Freshman Brosnan slides into expected starting spot after injury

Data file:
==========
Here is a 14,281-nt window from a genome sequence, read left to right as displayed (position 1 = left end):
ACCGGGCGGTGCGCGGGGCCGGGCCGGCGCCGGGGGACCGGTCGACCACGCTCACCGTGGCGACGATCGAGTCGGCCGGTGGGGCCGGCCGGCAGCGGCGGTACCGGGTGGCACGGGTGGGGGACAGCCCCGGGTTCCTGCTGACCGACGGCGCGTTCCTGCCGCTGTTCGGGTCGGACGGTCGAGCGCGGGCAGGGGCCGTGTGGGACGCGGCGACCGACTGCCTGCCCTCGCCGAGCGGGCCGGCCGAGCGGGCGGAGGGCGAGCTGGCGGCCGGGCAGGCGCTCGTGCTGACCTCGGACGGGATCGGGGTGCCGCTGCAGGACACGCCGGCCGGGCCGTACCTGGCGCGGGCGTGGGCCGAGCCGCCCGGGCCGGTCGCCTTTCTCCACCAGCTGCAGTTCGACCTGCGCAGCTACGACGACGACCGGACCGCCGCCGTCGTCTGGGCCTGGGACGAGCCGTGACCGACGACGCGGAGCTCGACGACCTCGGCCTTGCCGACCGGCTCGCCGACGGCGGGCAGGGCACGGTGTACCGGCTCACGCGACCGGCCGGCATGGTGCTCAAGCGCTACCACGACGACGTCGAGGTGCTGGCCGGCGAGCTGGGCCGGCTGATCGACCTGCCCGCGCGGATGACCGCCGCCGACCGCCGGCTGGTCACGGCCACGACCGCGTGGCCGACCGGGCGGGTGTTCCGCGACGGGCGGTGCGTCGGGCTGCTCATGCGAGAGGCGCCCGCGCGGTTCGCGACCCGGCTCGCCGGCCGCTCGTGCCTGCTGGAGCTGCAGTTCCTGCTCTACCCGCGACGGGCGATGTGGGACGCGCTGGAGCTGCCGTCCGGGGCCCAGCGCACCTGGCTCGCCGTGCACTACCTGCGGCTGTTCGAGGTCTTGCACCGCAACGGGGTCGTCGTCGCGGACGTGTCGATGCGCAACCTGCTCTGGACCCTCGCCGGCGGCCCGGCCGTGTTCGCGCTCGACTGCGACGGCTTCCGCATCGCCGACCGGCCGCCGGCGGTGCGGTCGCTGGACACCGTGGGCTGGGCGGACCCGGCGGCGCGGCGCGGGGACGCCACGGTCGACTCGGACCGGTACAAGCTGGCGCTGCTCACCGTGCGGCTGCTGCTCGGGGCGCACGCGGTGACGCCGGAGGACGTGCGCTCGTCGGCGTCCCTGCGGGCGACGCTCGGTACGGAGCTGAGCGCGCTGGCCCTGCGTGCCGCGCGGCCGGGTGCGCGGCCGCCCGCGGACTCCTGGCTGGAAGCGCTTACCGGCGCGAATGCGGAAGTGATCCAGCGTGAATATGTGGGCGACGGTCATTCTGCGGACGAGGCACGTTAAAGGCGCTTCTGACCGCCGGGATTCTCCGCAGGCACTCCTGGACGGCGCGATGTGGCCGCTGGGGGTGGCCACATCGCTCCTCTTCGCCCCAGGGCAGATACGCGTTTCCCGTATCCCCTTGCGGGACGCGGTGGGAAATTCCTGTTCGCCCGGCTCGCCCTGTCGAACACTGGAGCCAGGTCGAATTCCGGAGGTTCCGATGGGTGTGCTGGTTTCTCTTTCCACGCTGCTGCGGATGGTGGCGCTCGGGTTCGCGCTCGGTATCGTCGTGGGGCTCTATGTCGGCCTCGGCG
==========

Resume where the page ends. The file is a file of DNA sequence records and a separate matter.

first_img Published on October 1, 2014 at 12:10 am Contact Paul: [email protected] | @pschweds Courtney Brosnan rose to the occasion in the 22nd minute. After barely touching the ball early on against Pittsburgh, Syracuse’s freshman goalie saved a goal.The Panthers’ Roosa Arvas unloaded a free kick toward the top right corner of the net. Brosnan shuffled to her left, jumped up and tipped the ball above the crossbar to stop Pittsburgh’s most threatening chance of the first half.“Her ability to make key saves is exceptional,” Orange head coach Phil Wheddon said.The start of the game against Pittsburgh reflected the freshman’s season. After sitting out for a month due to a right knee injury, she’s now SU’s starting goalie and is being called on to perform.Now fully healthy — with a brace on her right knee — Brosnan has started the past four games for SU (4-5-3, 1-2 Atlantic Coast) and has allowed five goals while saving 16-of-21 shots. In her first collegiate season, Brosnan’s learning the increased pace, becoming more comfortable with her defenders and developing the leadership required for the position.AdvertisementThis is placeholder text“If I just keep talking, it just makes that even better,” Brosnan said of her communication with the defense.Entering 2014, Syracuse needed a new goalie to replace Brittany Anghel, the school’s all-time leader in wins, with 28, and shutouts, with 21. The four-year starter graduated last year. Wheddon planned to start Brosnan at the beginning of the season, but she got injured during warm-ups of a preseason scrimmage against Binghamton on Aug. 16. On the sideline, Brosnan still communicated with the defense to help the team. She also encouraged Mackienze Moranz — who started the first eight games and allowed nine goals on 26 shots — to keep her confidence up, even though she was frustrated by not playing.“You can’t have progress everyday so it’s hard on those days when you just like feel the same as you did the day before,” Brosnan said. “But other than that, you just have to keep moving forward.”And as soon as Brosnan was healthy, Wheddon put her in goal.Brosnan enrolled at SU in January and has a longer-lasting relationship with returning players than most freshmen. But Wheddon said there is no substitute for game action.“Becoming a unit with the back four,” Wheddon said of what Brosnan is working on. “Identifying strengths and weaknesses of all the players. It becomes very, very challenging to find the flow of the game quickly.”Erin Simon, who has played defense in the past four games, said she feels comfortable with Brosnan in goal. Simon added that Brosnan’s communication and ability to make saves in key spots have kept Syracuse competitive in recent games. Brosnan’s willingness to attack the ball on set pieces and crosses is another strength of hers, Wheddon said, but Syracuse has allowed three goals off corner kicks in the last five games. Yet Michael Hogan, Brosnan’s high school coach at Millburn (New Jersey), described an attribute that could prove useful in those situations as Brosnan continues to develop. “She had the athleticism to get there before anybody else. She has no fear, which is the best part about being a goalkeeper,” Hogan said. “… She is aggressive. She definitely makes the 18 her box and that’s her territory.”There’s still room to progress, but Wheddon thinks Brosnan has begun to prove herself.Said Wheddon: “I think she’s one of the best goalkeepers in the league.” Comments Facebook Twitter Google+last_img


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